This treatment is safe for babies in the second or third trimester, but not in the first. In the first trimester, some of the most important development and growth occurs, and chemo can seriously interfere in that process. It also runs a higher risk of losing the baby if chemo is used during this time as well. Many of you might be skeptical that chemo is safe at any stage of pregnancy, but studies have shown that when using certain chemo drugs like cyclophosphamide and doxorubicin during the last two trimesters of pregnancy is safe. They don't have the risk of birth defects, health problems, or loss of the baby. The only risk studies have found is the risk of an early delivery. If you do decide or need to have surgery during this time, you will be deciding between a mastectomy or a lumpectomy, with follow up treatments of chemo recommended for the second trimester or later. If your diagnosis comes during your final trimester of pregnancy, chemo is usually recommended after the birth of your child. After week 35 of your pregnancy (out of a total of 40) chemo is no longer recommended. Chemo at this point can bring on early delivery, and it also lowers the mother's blood cell count. This lowered cell count can lead to dangerous issues during birth including infection and serious bleeding. Deciding to delay chemo until after the birth allows the mother's blood cell count to return to a healthy level, so the birth can be as safe as possible.
This is one of the safest routes for a pregnant woman to take while battling a cancer diagnosis. It is the safest to do at any trimester, and you don't have to delay it unless your obstetrician recommends otherwise. Mastectomies are generally the most preferred surgery for a pregnant woman. You can have a lumpectomy, removing just the breast tissue that contains cancer, but it does come with a few risks. A lumpectomy generally requires radiation to follow up that surgery, and radiation is not safe for the baby. But, putting off radiation for the mother, if it is needed, is very dangerous and could increase the risk in cancer returning. The only time a lumpectomy is usually recommended with radiation is if the cancer is found during the third trimester. If the surgery is performed close to the due date of the baby or very shortly after, very small wait time or no wait time at all is placed on the recommended radiation treatments. The removal of a lymph node, or possibly a few, are also needed during surgery. There are two different types of lymph node surgeries, one, in particular, being safer than the other. The removal of lymph nodes under your arm called an auxiliary lymph node dissection, which removes multiple lymph nodes, is the first choice. The second is called a sentinel lymph node biopsy. This uses a small amount of blue dye and radioactive tracers that pick out the nodes that could contain cancer. The blue dye and radioactive tracers come with heavy concerns since radiation is very bad for the baby. This treatment, although it may help with removing fewer lymph nodes, is not recommended during pregnancy. It is recommended to happen after pregnancy or late in your trimesters and without the use of the dye.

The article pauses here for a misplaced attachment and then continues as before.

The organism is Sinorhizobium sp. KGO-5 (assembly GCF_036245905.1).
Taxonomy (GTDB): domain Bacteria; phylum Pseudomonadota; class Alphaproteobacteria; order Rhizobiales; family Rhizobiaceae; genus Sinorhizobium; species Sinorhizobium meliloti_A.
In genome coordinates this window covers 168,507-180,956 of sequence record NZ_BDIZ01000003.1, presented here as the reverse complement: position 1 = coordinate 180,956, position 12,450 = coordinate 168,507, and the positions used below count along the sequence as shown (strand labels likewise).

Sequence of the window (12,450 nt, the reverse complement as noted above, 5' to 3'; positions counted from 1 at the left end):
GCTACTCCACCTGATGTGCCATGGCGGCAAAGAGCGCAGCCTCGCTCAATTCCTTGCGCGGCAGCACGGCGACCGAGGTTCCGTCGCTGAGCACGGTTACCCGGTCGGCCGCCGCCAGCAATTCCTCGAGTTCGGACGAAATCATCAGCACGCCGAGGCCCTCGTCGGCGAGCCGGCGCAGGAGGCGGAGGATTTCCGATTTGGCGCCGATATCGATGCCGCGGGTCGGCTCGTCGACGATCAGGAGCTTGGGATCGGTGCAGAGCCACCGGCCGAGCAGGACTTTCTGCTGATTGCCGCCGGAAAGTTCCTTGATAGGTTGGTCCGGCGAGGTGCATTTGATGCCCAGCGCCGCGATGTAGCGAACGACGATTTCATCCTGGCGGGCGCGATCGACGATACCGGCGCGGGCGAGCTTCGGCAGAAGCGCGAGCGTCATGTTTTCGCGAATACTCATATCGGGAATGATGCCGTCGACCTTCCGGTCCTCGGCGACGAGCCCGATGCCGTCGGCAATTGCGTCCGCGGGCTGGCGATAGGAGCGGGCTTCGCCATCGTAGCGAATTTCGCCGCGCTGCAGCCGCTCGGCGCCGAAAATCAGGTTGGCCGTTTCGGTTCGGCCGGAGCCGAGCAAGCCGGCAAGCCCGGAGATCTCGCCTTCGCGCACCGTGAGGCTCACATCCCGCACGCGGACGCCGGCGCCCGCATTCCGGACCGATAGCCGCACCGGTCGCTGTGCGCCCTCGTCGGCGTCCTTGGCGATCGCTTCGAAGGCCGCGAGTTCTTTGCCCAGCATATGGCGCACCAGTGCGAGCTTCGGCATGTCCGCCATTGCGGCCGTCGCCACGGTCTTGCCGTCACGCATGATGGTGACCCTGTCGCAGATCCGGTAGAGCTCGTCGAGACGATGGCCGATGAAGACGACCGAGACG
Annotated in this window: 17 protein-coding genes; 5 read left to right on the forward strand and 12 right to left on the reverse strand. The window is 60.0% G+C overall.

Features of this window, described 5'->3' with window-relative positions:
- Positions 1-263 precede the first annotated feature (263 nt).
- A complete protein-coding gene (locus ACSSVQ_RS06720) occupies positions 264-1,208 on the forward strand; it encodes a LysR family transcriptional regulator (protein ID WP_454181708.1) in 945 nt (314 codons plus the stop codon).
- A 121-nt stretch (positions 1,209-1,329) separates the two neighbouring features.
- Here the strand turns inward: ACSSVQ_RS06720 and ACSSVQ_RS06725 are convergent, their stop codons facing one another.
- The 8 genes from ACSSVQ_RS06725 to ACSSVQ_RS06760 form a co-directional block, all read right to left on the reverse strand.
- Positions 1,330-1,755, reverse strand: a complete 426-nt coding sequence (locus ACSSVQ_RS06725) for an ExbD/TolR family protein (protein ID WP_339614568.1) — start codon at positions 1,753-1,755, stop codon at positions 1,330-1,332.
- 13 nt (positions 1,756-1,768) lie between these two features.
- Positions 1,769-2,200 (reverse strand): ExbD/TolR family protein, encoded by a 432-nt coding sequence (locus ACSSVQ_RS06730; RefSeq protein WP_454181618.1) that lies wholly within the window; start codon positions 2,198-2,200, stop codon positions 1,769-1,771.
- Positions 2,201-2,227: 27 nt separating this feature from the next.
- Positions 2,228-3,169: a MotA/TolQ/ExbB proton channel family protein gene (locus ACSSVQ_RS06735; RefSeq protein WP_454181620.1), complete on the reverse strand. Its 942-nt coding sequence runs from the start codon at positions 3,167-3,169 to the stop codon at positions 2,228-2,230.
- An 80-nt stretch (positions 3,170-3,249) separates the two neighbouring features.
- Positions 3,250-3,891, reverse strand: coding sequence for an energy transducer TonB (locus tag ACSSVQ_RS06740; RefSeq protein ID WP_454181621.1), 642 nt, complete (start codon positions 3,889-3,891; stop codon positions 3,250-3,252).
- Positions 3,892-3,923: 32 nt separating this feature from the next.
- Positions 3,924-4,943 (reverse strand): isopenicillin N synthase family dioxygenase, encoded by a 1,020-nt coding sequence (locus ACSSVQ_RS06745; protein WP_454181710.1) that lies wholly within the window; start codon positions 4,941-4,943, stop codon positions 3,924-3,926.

TREATMENTS AND THINGS TO AVOID
During your pregnancy, there are some treatments and situations you will need to keep you and your baby safe. Keep these in mind as you move forward. Also listed are a few difficult situations that you might have to face, too.
THINGS TO REMEMBER
During this time, you already have a lot on your plate and a lot on your mind. We wanted to leave you with some closing thoughts to remember as you begin this process.
We know and understand the difficulties you are facing during this time. It is unique, scary, and full of unknowns. We want to help you celebrate the joy of your pregnancy, all while helping you conquer your cancer. If you have any concerns or worries, please don't hesitate to reach out to us. We are here to answer your questions, guide you through this process, and discuss any concerns you might have. Know you are never alone, and there is always hope.